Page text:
It’s still along the same lines that we did with Lucky Street. We came into [that album] with the idea that we wanted to write a record that, realistically, has been written before—to write about things that have really affected us in every day life and not just the “boy meets girl” stuff. I feel we did that with Lucky Street. We’re really trying to continue it with this record. We’re trying to make it where it’s more applicable to everybody.
With Lucky Street, the way that we worded things and the things that we said kind of scared a lot of people, honestly, because we did talk about life and death and faith and religion and lack of both. We got really deep into ourselves for that record, and we’re still doing that with this record; we’re just trying to make it a little bit less scary. We’re trying to word things to where, like, [we’re saying] “Hey, you can still have all these things, but then hope is still there.” I feel like that’s something we tried with Lucky Street, but we’re actually going to accomplish with this record.
As a music fan, that’s very refreshing to hear things that are a little bit different as well, and not just the same old themes.
Absolutely. We listened to a lot of the bands that influenced us growing up, and then we listened to a lot of the bands in our genre that got influenced by the same bands—and I feel like that’s what created the whole pop-punk thing or whatever you’d like to call it. Everybody was getting influenced by the same bands, and it kind of made this general wash of music that just got kind of boring and stale; everything was sounding the same and feeling the same because it all sounded like the record before it.
I can understand why people think the scene is dying—that’s because it is. It’s like if you go to a certain sandwich shop every day and get the same sandwich every day: Eventually, you get bored of it, you get tired of it and you don’t want that anymore. So then you venture out and experience other things. I feel like that’s what we’re trying to bring this style of music into—[a feeling of] “Hey, it’s okay to venture out a little bit. It’s okay to feel different ways and be the person that you feel like you’re supposed to be. You can still go to shows and experience that.”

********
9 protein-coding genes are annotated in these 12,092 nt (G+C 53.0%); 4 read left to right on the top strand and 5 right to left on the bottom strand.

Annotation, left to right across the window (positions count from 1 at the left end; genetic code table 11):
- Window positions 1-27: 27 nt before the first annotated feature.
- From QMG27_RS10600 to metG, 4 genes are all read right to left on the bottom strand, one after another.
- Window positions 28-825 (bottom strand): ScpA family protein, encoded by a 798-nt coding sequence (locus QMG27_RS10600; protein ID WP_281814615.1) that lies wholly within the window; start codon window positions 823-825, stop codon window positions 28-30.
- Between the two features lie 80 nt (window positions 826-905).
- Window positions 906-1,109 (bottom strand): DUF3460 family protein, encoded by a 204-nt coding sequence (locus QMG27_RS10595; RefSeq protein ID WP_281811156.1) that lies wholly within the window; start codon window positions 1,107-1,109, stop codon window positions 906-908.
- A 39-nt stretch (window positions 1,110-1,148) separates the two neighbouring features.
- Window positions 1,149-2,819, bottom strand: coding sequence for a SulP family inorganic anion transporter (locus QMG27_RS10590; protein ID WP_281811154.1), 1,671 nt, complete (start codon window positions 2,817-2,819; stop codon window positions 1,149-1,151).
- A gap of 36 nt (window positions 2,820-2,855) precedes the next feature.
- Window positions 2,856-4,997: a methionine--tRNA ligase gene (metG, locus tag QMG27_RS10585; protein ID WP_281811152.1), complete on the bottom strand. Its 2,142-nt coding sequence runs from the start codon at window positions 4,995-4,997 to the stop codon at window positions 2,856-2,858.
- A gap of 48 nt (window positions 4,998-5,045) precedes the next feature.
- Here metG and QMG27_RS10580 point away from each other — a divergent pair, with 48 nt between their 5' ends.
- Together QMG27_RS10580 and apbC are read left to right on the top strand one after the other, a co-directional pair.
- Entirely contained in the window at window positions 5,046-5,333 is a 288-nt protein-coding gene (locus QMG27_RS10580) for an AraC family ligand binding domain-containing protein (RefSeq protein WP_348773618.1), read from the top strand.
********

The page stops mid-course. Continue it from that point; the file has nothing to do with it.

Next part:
That takes a certain amount of bravery.
Oh, it’s terrifying. In a genre that’s been so long the same thing, it really is frightening to venture out and try new things and go, “I know how everybody else has done this, and its been successful for them, but we’re going to try it a different way.” That’s “keep you up with nightmares” stuff.
When are you guys going to finish the record?
I believe we finish May 4, so it will be done and recorded by the time we leave again for tour.
What else do you want people to know about the album and what direction you guys are going?
The important thing is that people realize just because you like one kind of music doesn’t mean you aren’t allowed to like other kinds of music. I feel like that’s been a very, very big thing in music for a long time. I always hear people say, “I like everything but country.” That doesn’t make sense. You can’t not like something just because of the label that’s on it. You can’t put everything in one classification and only like that classification and only say, “I’m here for this.” You don’t know what is out there, and you don’t know what else you would enjoy as long as you’re pigeonholing everything into one category of “I don’t like this.” I want people to give this record a chance and give everything a chance—not just with us, but with life in general. Be happy and enjoy the things that you enjoy and don’t worry about what the person sitting next to you is going to think if they hear you listen to Willie Nelson on the bus. Don’t worry about any of that stuff, because none of that really matters as long as you’re happy and you’re enjoying it. alt